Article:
April 2, 2020

The 22nd day of our trials

Today I got back to the habit of waking up early and it feels great. Sleeping in might tempt me when I am still in bed but never gets me more than a slump for the rest of the day. And it is a slippery slope. I get used to lazing around soo fast. It's good to be back.

Every normal morning I write here about the day before. It is not exactly the first thing I do, first I read my Bible plan which I also shunned these days, but it has become a pillar of my morning routine. I missed a lot of days because I spent the same time sleeping instead. Today I finally had the chance to write and to read everyone's entries as well. It was delightful reading Achaius's Bastille-vibe balcony entries, Plesi's cute stories and drawings, and Megawatt's new obsession with fried potatoes' calories. It is fun to read from so many different types of people. I was so drawn in, I almost commented on some of them, but instead ended up giving myself a lecture about how presumptuous it was of me to think that people should know about my opinion and feelings on subjects. Well at least I can rest easy knowing I won't become one of those toxic commenters that generally plage the internet as a whole. And I did end up mentioning how I loved reading them in here so I guess it is a win-win.

My eyes sting from the lack of sleep. Not that I had anything important to do last night. I just stayed up conducting my mental experiment about how telekinesis is the most overpowered superpower to have. The most I have seen writers achieve with it is opening locks or lifting boulders, heck even Jedi only ever use it in such ways though I should give them credit for force jumps, those are kinda fun. I have not found any that dared to put a little science into the fiction. If you can move big objects from a distance, who says you could not do it with smaller ones like atoms. Seeing how temperature is basically the kinetic energy of particles, one could cool down or heat up objects extremely. But even if we say that manipulating atoms and molecules would require too much precision and stay with the macro world, you could achieve super-speed without killing yourself in the process. You see the real problem is not the speed but the acceleration that comes before and after. It is not falling that kills, it is the sudden stop. Why is acceleration dangerous you might ask and the simplest way I can put it is by showing a simple model. Let us take a bottle with some water in it. If you move it around slowly the water remains relatively still, however, if you quickly move it from one point to the other the water starts sloshing around. Objects with different rigidity pass on the kinetic energy differently. If you push the bottle it moves, but the water deforms instead. If you change up the previous experiment so that instead of water you have ice in the bottle, you will see no sloshing around, obviously, even though it is still the same H2O in there. The only thing you changed is the rigidity. Now in case of a human body, it is not practical to freeze it since that would be just as damaging, but with telekinesis, we can bypass the problem altogether by accelerating the whole body at the same time and not only the outside. And if you saw a YouTube video telling you that running super fast will only get you bugs in your face, not to worry telekinesis got you covered on that as well. All you have to do is bring an air bubble around you. This will improve your aerodynamics and provide a windshield as well.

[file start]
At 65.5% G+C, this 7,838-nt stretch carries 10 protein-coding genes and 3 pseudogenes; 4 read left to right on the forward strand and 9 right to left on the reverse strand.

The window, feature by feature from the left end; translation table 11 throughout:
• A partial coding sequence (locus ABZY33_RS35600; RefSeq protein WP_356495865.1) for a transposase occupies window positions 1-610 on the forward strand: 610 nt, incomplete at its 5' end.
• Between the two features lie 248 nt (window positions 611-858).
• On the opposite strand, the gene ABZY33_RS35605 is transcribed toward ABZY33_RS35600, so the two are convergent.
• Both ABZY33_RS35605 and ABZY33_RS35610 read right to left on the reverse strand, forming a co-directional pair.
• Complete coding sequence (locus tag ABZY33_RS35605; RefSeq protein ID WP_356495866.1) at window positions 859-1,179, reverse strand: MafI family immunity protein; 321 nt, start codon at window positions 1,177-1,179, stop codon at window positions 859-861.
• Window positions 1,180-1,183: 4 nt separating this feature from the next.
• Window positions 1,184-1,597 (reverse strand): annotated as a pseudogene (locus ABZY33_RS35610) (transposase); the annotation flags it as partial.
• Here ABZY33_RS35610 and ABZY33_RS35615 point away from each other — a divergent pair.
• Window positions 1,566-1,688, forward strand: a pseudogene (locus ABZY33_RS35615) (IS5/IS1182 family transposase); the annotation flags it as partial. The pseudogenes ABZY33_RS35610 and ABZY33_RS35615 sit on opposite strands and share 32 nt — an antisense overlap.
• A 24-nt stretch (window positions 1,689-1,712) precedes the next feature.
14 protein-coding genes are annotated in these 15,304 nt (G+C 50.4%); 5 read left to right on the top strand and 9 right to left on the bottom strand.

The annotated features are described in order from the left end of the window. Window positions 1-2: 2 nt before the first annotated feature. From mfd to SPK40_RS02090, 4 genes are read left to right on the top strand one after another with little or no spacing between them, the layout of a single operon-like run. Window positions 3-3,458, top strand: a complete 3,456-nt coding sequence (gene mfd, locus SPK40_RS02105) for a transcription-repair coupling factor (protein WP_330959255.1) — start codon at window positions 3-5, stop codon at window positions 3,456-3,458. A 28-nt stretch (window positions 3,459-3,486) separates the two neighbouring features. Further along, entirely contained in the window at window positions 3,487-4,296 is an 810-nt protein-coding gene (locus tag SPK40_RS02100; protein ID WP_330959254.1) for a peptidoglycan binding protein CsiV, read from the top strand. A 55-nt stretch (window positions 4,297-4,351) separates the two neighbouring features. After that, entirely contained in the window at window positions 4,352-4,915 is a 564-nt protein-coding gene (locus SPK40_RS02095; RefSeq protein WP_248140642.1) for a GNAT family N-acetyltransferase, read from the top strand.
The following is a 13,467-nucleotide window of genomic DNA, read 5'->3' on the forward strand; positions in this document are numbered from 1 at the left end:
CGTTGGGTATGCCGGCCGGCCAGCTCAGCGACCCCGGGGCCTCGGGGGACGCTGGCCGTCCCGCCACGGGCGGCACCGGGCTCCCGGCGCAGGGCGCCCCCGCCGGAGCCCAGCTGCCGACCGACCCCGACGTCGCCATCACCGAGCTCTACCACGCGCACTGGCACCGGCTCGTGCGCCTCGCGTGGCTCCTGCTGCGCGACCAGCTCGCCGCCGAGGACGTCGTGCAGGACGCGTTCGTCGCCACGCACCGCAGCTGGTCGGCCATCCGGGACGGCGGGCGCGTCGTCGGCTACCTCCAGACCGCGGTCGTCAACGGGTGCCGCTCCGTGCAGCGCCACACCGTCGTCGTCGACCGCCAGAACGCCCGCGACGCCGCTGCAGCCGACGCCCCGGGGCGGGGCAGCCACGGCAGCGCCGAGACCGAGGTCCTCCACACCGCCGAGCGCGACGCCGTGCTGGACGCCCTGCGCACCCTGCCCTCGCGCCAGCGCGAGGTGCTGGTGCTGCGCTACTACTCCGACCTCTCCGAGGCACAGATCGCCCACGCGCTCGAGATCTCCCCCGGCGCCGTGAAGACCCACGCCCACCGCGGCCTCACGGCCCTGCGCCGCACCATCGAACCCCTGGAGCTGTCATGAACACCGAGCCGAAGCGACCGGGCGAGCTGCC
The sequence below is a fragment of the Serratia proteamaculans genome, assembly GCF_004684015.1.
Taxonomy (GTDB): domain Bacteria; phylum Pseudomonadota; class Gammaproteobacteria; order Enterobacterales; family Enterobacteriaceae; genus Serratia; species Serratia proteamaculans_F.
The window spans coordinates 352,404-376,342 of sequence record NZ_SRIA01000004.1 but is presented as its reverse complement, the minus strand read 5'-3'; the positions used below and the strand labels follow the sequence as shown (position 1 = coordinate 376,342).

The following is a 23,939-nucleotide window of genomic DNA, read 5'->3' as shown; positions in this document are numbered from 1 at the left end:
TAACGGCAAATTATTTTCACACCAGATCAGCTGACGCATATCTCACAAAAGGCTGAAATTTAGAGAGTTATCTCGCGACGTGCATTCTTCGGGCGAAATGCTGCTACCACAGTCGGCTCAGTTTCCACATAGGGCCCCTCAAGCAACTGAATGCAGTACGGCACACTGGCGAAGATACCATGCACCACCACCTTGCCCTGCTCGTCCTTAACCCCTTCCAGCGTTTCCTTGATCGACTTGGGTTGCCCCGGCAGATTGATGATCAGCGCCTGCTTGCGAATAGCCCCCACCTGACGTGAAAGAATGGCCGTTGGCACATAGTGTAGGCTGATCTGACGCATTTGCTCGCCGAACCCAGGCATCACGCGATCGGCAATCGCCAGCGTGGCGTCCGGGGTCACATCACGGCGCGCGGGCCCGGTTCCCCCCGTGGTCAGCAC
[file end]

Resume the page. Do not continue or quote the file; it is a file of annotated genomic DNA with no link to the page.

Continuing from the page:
So was this worth staying up late for? Who knows? Maybe someone will ask the stupid ice breaker question of what power would I choose if I could have any, and then I will have an hour-long lecture to give as an answer. That would definitely leave a lasting impression. But let us be real. Superheroes are soo last decade. :D

Written by Aislene

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